One easy fix: clean up the horrid transition defense. Only four teams allow more fast-break points, a blaring red flag given Minnesota plays at a slow pace. They rank dead last in points allowed per possession on transition chances by almost any available measure -- from Synergy Sports, Team Rankings, and others.
Most of their rotation guys have a bad habit of loitering in the corners or near the rim in case an offensive rebound falls to them, leaving only one guy back in case of an opponent fast break:
A full 35 percent of opponent defensive boards turn into transition chances, the largest such share in the league, per Cleaning The Glass. Minnesota is a good offensive rebounding team, but not nearly good enough to justify routine jailbreaks.
This isn't even low-hanging fruit. It's fruit that fell off the trees, hit you in the head, and landed at your feet. Pick it up, erase five enemy points every night, and begin your journey to competence.
8. The effective weirdness of Rondae Hollis-Jefferson
What a wackadoo player. Hollis-Jefferson is a small-ball power forward who can't shoot 3s -- almost an NBA oxymoron, and a player type that barely exists. No one guards him on the perimeter; any lineup featuring Hollis-Jefferson and a traditional center -- Timofey Mozgov, Jarrett Allen, Tyler Zeller, and now Jahlil Okafor -- will have issues squeezing out points against good defenses.
He's not an especially explosive leaper or straight-line driver, so he can't compensate by bounding for points at the rim.
And yet: He has a zigzaggy, arrhythmic method of nudging defenders on their heels, and getting where he wants to go:
He is the Elfrid Payton of power forwards. He doesn't blow by anyone off the bounce. He just lowers his head, drives into them, changes directions with a herky-jerky start-and-stop, burrows into their chest one last time, and lofts some crazy, high-arcing floater from his comfort zone. There's a little Thaddeus Young in his game, too, and not just because he's a lefty power forward toiling in Brooklyn.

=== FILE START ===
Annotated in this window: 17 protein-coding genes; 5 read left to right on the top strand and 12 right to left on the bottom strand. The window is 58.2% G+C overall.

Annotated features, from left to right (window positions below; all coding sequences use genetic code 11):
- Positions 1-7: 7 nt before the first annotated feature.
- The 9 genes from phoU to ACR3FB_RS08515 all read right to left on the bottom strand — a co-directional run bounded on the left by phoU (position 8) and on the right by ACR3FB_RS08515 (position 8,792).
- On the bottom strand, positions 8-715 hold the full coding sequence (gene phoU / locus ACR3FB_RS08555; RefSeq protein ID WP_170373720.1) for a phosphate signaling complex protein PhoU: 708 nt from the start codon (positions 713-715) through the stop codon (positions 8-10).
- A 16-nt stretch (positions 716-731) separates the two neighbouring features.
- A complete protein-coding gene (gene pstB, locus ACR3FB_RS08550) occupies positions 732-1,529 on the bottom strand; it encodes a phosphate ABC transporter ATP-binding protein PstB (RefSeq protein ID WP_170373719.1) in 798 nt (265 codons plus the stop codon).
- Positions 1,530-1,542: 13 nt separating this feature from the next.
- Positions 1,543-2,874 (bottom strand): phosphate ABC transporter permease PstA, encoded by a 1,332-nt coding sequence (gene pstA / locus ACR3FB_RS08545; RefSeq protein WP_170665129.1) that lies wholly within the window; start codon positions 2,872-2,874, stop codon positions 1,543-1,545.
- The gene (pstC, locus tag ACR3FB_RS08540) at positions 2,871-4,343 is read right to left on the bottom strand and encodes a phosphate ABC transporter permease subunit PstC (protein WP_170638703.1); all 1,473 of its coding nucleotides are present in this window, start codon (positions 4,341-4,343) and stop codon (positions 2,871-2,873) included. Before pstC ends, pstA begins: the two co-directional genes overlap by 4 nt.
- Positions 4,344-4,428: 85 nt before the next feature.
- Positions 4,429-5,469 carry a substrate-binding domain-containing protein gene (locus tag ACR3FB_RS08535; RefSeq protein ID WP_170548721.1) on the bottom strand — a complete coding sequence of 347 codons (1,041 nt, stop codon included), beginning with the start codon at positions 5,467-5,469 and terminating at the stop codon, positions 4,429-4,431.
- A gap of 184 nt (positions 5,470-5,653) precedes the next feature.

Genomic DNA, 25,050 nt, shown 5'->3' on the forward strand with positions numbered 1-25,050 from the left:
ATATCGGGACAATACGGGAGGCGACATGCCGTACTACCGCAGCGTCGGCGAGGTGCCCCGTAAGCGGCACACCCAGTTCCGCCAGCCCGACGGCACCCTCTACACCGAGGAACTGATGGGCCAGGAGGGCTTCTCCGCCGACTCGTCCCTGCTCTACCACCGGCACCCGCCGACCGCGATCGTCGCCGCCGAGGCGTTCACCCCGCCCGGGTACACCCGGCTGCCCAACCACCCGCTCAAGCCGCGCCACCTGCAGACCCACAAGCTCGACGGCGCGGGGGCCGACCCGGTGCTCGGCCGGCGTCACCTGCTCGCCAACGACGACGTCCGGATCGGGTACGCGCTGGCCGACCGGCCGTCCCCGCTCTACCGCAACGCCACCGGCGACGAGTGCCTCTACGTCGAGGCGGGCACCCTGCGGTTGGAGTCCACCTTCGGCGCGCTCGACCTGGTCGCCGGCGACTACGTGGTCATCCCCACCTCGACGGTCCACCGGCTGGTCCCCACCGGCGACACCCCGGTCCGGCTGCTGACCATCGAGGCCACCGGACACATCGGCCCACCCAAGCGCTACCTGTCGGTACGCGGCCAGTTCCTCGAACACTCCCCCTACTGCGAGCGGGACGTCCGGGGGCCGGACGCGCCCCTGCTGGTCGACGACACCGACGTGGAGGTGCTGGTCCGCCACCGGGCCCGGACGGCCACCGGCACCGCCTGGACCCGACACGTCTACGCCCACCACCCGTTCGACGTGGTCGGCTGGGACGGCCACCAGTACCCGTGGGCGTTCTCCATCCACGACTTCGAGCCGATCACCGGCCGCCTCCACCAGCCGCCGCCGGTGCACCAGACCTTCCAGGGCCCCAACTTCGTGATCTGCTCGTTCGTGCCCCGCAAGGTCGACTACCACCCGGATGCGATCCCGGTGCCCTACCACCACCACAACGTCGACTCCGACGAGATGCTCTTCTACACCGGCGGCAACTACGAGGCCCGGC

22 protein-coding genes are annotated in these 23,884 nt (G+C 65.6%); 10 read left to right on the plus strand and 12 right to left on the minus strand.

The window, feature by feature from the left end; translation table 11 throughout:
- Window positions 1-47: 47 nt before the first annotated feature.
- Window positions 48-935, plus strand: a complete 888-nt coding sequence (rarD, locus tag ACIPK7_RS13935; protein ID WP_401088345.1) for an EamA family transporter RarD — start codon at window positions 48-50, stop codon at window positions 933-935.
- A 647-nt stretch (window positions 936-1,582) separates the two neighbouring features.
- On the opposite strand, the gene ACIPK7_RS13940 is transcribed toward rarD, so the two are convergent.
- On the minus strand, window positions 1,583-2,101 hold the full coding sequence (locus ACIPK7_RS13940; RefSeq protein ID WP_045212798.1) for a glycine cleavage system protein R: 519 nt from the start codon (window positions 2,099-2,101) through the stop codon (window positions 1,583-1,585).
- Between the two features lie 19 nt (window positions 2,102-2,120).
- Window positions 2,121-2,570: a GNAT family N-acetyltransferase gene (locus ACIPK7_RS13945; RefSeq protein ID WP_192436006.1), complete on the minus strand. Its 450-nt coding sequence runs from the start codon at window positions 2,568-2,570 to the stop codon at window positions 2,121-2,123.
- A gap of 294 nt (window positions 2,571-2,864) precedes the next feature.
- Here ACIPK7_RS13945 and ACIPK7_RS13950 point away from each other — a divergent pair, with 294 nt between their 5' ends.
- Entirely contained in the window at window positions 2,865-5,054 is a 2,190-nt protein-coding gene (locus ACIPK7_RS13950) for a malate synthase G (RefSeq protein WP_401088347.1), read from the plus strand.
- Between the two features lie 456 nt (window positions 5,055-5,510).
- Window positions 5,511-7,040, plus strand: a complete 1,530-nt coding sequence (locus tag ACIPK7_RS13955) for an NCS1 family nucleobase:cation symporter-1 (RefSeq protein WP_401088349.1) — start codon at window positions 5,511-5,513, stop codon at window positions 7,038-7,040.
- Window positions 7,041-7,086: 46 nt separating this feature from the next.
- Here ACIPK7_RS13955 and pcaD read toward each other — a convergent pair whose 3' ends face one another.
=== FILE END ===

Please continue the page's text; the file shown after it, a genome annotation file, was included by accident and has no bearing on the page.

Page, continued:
Hollis-Jefferson coaxes fouls out of defenders who can't figure out his tempo, or dodge his elbows-out forays. He's averaging 6.5 free throws per 36 minutes, and has canned a whopping 81 percent of them. He's a solid midrange shooter.
Unless he hones a 3-pointer, Hollis-Jefferson will top out as a backup on a good team. Brooklyn has been much worse with him on the floor, though a lot of that is residue from early-season lineups vaporized by injuries. But he competes, and he can switch across at least three positions on defense.
The Nets have toyed with Hollis-Jefferson as a super-small center -- a natural way to minimize the damage of his shaky shooting -- but those lineups have bled points, per NBA.com.
Still: This season so far counts as a success for Hollis-Jefferson. It was unclear two months ago if he fit into Brooklyn's long-term plans. He still might not -- almost everyone gets traded at some point -- but for now, they are happy to have him.
9. Sarcastic Rick Carlisle clapping
No one -- and maybe no one in NBA history, at least not since Red Auerbach could get away with almost literally anything -- hits referees with the post-technical sarcastic clap like Rick Carlisle.
Carlisle stands up for his guys if he thinks a bad call has gone against them. Slap him with a technical for what he considers justified protest, and be prepared to endure a masterpiece of passive-aggression: a wide, loud clap, arms extended in the direction of the offending ref's face, accompanied by almost violent nodding. If Carlisle feels really testy, he might even snarl some phony praise: "Oh, yeah, great call [Insert Referee's Name]. GREAT CALL."
He nailed Kane Fitzgerald with the full routine last weekend during the Mavs' blowout over the Clippers, and Fitzgerald -- four days removed from tossing LeBron -- stood there and took it.
I hope Carlisle never retires. He's a savvy tactician, unafraid of bucking basketball orthodoxy, and an underrated showman.
10. Sudden Pelicans post-ups
I love watching the Pelicans -- how Alvin Gentry runs the offense through his two star bigs from all over the floor. One of my favorite set pieces: When the Pels laze into what looks like a rote "horns" set, with a big at each elbow and shooters in the corners, only to snap into a post-up that catches the defense by surprise.
And sometimes, it's Jrue Holiday, slicing down the gut:
The player in Holiday's spot there would normally proceed to one of the corners, and screen for a teammate. Defenders expect that. They are usually unprepared for Holiday to crash into them with such force.
Holiday has taken flak for shooting just 27.5 percent from deep, and that's fair. New Orleans is desperate for spacing. But he's also shooting 57 percent from 2-point range, including 7-of-9 on post-ups, per Synergy Sports. New Orleans has inverted the floor: bigs are creating for guards. A hair more than half of Holiday's buckets have come via assists, up from 29 percent last season and 27 percent in 2015-16, per NBA.com.